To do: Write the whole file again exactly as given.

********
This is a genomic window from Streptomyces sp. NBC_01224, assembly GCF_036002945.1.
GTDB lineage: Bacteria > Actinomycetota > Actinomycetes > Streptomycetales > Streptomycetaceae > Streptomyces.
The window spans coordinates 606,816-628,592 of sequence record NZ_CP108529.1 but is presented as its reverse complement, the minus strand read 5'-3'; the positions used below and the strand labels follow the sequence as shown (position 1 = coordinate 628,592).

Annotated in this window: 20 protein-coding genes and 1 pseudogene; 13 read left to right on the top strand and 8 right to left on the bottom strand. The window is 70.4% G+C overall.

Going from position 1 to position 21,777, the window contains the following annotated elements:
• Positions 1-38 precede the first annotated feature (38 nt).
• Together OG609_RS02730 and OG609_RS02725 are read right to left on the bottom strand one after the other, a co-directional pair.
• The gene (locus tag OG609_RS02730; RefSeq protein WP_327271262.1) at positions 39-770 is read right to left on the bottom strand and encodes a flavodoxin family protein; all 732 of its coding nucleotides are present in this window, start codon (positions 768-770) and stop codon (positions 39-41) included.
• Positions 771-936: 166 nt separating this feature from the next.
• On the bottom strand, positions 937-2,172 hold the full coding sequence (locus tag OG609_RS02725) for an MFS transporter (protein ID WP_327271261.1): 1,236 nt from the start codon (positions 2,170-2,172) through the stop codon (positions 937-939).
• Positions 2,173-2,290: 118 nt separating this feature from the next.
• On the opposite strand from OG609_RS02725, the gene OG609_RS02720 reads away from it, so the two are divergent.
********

This is a genomic window from Streptomyces sp. NBC_01224, assembly GCF_036002945.1.
GTDB lineage: Bacteria > Actinomycetota > Actinomycetes > Streptomycetales > Streptomycetaceae > Streptomyces.
The window spans coordinates 606,816-628,592 of sequence record NZ_CP108529.1 but is presented as its reverse complement, the minus strand read 5'-3'; the positions used below and the strand labels follow the sequence as shown (position 1 = coordinate 628,592).

Annotated in this window: 20 protein-coding genes and 1 pseudogene; 13 read left to right on the top strand and 8 right to left on the bottom strand. The window is 70.4% G+C overall.

Going from position 1 to position 21,777, the window contains the following annotated elements:
• Positions 1-38 precede the first annotated feature (38 nt).
• Together OG609_RS02730 and OG609_RS02725 are read right to left on the bottom strand one after the other, a co-directional pair.
• The gene (locus tag OG609_RS02730; RefSeq protein WP_327271262.1) at positions 39-770 is read right to left on the bottom strand and encodes a flavodoxin family protein; all 732 of its coding nucleotides are present in this window, start codon (positions 768-770) and stop codon (positions 39-41) included.
• Positions 771-936: 166 nt separating this feature from the next.
• On the bottom strand, positions 937-2,172 hold the full coding sequence (locus tag OG609_RS02725) for an MFS transporter (protein ID WP_327271261.1): 1,236 nt from the start codon (positions 2,170-2,172) through the stop codon (positions 937-939).
• Positions 2,173-2,290: 118 nt separating this feature from the next.
• On the opposite strand from OG609_RS02725, the gene OG609_RS02720 reads away from it, so the two are divergent.